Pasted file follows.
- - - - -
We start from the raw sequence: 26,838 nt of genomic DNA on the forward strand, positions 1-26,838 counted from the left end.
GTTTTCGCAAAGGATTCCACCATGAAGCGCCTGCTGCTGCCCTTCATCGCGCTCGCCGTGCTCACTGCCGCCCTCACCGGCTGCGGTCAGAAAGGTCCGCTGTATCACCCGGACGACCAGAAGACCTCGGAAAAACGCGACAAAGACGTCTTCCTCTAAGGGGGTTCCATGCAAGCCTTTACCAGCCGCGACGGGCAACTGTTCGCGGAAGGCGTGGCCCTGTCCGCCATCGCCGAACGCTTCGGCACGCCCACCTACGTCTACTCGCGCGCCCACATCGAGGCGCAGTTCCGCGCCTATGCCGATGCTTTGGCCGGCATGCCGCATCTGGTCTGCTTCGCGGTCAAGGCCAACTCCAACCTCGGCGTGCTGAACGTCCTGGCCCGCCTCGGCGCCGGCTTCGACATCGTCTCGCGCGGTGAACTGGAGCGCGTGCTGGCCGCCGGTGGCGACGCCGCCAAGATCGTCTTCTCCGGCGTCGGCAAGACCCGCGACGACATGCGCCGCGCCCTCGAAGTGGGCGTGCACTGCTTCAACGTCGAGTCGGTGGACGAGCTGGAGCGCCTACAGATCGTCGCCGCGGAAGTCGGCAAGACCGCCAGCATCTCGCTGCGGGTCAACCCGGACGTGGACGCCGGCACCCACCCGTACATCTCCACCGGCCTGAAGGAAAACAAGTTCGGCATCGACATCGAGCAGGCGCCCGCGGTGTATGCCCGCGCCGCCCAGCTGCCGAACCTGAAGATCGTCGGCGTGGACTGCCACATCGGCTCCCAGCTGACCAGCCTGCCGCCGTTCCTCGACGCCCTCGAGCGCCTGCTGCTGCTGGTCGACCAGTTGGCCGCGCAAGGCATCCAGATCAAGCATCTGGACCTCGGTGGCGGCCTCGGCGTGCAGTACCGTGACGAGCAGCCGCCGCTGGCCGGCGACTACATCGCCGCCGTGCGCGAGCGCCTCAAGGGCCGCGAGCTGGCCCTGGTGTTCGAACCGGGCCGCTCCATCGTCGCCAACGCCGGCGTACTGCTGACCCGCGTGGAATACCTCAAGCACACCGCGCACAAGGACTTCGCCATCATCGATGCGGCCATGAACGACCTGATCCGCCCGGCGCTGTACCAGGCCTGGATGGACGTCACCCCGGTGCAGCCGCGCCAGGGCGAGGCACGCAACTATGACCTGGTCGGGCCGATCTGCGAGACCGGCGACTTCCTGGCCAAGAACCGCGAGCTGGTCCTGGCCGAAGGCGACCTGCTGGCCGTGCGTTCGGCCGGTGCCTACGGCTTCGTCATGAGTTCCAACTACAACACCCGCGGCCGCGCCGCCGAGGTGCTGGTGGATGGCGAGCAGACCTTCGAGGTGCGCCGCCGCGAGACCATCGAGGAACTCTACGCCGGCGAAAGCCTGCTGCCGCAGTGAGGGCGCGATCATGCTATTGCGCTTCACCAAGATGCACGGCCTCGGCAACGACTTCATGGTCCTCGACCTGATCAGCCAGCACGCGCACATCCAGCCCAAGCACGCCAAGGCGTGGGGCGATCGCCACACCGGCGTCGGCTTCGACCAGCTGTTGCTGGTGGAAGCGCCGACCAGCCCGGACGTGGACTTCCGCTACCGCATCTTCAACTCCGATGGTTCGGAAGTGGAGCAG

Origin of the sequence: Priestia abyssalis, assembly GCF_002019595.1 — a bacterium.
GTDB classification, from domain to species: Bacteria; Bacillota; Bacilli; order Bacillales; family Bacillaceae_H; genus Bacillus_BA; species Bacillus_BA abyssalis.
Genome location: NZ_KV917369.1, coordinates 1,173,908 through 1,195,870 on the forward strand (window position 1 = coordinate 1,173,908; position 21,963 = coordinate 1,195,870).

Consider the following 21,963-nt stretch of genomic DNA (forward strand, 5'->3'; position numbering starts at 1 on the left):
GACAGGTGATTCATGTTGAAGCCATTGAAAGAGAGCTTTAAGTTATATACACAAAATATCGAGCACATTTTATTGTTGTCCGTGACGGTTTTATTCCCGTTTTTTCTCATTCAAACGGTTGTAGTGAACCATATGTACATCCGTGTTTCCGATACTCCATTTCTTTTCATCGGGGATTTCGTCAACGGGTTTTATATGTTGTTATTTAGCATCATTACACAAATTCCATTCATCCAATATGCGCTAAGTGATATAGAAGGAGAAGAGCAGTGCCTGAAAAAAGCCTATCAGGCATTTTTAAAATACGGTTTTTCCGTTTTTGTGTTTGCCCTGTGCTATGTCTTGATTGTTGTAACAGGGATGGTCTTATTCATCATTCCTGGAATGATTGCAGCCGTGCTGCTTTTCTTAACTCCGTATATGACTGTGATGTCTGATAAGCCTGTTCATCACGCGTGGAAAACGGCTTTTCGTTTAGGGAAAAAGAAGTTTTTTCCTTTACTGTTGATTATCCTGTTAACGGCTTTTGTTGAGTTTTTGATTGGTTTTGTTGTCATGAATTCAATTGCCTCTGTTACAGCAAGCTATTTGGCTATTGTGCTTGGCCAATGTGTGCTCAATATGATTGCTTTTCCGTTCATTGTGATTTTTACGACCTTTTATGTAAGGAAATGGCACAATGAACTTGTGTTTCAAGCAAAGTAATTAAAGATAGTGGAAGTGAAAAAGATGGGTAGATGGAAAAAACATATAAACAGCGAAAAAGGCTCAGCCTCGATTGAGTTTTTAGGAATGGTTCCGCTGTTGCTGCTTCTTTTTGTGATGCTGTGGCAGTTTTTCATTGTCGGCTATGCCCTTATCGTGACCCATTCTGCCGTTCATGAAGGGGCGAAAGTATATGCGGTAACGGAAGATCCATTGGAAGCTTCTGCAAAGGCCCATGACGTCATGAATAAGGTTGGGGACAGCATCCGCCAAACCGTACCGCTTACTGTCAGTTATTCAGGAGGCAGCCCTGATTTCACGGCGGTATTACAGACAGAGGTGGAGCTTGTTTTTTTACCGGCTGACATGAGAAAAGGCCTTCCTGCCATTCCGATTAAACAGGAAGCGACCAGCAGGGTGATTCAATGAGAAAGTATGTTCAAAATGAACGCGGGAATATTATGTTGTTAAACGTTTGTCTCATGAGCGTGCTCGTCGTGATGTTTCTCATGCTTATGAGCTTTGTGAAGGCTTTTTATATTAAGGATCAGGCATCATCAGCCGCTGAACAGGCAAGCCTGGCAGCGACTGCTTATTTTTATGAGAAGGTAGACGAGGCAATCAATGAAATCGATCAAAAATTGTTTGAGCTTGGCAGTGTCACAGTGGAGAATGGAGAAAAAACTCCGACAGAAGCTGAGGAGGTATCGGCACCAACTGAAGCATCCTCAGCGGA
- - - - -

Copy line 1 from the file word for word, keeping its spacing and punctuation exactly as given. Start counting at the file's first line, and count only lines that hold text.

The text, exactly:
We start from the raw sequence: 26,838 nt of genomic DNA on the forward strand, positions 1-26,838 counted from the left end.